Biblical film portrays Jesus as a man of `Color'
By Ron Grossman
Tribune staff reporter
Hollywood being no place for modesty, Jean Claude LaMarre sees himself enlarging an artistic path blazed by Leonardo da Vinci. In his movie, "Color of the Cross," which opens late October, Jesus is a black man. It's a break with convention bound to stir controversy -- he hopes the kind that produces long lines at the box office, LaMarre freely admits.I don't like that last comment much (imagine if Gibson had said that in the lead up to The Passion of the Christ's release!) but otherwise the article is an interesting one, and it is good to see them consulting experts like Adele Reinhartz for the article.
He wrote, directed and stars in the low-budget production, upon which he has bet $2.5 million of his own money. The movie asks viewers to take not just one, but two leaps forward in their understanding of the Gospels' ethnic back story . . . .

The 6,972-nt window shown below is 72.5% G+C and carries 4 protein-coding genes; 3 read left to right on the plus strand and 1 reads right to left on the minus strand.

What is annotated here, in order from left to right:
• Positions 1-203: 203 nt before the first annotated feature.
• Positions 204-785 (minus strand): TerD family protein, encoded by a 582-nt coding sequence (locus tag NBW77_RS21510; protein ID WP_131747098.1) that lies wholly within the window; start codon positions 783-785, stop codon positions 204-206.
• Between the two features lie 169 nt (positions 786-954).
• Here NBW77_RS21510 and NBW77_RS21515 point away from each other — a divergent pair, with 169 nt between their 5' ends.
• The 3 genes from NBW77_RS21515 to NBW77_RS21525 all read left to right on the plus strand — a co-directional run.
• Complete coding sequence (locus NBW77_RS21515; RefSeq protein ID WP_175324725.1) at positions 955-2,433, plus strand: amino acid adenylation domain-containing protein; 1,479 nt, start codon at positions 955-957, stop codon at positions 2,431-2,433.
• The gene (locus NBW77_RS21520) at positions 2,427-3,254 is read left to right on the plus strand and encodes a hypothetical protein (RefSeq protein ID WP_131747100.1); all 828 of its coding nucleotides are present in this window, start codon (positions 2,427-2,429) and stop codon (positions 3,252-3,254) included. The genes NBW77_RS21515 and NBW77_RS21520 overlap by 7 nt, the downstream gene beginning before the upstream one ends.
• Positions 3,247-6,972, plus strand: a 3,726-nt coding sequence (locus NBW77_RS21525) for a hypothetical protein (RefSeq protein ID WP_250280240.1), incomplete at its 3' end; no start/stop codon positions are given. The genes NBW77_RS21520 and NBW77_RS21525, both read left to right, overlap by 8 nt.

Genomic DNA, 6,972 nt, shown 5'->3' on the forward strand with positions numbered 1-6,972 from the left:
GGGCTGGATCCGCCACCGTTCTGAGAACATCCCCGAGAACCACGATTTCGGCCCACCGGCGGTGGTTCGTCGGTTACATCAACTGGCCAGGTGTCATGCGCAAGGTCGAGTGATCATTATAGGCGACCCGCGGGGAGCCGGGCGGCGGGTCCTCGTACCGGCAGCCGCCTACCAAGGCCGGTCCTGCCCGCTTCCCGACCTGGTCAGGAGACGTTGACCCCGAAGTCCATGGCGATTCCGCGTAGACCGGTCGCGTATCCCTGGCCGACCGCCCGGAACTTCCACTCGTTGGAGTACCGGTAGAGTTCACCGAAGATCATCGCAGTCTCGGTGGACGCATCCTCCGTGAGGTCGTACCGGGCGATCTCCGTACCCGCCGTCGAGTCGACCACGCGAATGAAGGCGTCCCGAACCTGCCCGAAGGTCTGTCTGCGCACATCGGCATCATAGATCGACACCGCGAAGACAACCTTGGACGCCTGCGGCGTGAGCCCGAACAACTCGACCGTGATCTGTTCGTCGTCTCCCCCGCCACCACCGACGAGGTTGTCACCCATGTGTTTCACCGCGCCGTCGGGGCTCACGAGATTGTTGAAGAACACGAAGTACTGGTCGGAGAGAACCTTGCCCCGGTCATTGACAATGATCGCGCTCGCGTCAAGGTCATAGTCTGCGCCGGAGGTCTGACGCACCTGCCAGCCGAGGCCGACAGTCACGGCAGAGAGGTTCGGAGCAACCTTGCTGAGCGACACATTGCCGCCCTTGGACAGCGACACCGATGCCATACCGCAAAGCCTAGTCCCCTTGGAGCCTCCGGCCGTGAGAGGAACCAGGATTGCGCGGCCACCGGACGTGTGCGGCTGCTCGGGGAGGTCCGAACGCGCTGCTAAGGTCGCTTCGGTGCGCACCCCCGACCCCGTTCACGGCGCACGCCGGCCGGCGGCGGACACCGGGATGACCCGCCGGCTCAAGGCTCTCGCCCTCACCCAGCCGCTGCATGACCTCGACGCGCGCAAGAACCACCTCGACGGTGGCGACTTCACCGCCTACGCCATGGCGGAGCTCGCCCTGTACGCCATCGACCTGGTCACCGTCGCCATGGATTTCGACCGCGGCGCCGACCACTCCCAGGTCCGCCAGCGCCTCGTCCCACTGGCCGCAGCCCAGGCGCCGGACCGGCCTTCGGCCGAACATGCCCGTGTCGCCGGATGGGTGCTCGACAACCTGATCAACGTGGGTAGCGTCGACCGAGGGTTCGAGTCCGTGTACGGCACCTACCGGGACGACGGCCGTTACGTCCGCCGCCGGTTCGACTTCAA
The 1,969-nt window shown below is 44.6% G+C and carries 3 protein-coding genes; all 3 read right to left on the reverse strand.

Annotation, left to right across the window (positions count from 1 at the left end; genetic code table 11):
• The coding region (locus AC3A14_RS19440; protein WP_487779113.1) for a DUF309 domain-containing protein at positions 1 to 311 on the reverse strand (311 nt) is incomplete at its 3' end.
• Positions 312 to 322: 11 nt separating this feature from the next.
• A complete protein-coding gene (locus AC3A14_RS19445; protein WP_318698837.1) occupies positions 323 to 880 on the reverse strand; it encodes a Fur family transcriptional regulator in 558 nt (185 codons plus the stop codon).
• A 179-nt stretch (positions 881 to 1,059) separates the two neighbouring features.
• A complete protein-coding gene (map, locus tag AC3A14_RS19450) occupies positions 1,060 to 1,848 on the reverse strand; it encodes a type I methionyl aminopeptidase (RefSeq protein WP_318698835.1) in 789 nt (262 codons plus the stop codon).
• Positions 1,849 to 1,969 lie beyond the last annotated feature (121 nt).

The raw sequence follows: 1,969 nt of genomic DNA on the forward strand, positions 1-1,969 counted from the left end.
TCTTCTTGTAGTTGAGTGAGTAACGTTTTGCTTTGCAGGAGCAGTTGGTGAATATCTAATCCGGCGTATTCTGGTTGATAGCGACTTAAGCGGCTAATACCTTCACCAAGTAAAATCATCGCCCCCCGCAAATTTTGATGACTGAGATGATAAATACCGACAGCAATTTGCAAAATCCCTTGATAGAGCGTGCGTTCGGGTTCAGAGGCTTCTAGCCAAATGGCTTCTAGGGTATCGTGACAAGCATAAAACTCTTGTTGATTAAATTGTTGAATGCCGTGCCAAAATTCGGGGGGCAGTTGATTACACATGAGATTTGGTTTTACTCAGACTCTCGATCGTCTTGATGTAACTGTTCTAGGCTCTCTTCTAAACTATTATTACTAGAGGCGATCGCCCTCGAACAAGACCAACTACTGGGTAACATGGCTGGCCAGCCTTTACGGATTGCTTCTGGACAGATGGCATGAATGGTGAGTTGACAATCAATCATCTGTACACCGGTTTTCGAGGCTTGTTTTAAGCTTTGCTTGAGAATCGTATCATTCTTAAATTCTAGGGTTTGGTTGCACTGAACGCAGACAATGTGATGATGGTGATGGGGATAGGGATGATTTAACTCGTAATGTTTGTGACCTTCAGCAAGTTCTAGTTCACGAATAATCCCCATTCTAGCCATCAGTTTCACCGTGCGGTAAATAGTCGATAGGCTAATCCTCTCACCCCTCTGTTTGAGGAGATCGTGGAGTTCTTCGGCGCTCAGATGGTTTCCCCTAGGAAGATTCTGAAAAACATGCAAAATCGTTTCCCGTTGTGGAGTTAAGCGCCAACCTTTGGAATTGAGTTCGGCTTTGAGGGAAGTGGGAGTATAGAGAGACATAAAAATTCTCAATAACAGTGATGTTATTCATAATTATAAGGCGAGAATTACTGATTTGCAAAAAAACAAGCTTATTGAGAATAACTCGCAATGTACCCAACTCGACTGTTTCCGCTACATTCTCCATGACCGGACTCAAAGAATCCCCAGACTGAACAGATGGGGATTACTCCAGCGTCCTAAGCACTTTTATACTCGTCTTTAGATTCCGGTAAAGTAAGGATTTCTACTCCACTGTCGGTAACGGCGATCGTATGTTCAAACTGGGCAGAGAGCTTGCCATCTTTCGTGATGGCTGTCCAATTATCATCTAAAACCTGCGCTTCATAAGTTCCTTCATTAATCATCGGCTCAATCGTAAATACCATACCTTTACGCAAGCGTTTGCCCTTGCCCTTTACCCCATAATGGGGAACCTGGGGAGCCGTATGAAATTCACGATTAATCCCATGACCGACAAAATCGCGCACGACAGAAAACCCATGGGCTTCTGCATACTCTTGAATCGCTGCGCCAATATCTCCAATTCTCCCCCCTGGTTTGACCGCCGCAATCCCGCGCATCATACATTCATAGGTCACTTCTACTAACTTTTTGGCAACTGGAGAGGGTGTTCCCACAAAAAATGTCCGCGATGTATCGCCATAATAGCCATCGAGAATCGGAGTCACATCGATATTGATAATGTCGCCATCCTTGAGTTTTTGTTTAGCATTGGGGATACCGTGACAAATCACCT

. . . . In fact, Jesus' ethnicity has been a stumbling block for directors for as long as they've been making biblical films, notes Adele Reinhartz. A biblical scholar turned movie historian, her book "Jesus of Hollywood" will be published early next year. For her research, she watched 40 movies with biblical themes.
"Hollywood wants to have it both ways: to show Jesus in a Jewish context but not make him seem Jewish," said Reinhartz, associate vice president of research at the University of Ottawa . . . .
. . . . LaMarre chose to center his script on the Thursday of Holy Week. He says that the biblical narrative of what transpired on that day prior to Jesus' capture is tantalizingly thin, allowing LaMarre free rein for his imaginative powers. The resulting script emphasizes the social and political setting of Jesus' ministry.
Jesus' final days took place during Passover, a pilgrimage holiday in ancient Judaism's religious calendar. Jews from all over would flock to the Temple, making it a time of anxiety for their Roman masters, who feared that political agitators would stir up the crowds. Security was tight in Jerusalem during the holiday.
"The Jews have always been an uncontrollable people," LaMarre said. "The Romans really didn't know what to do with them."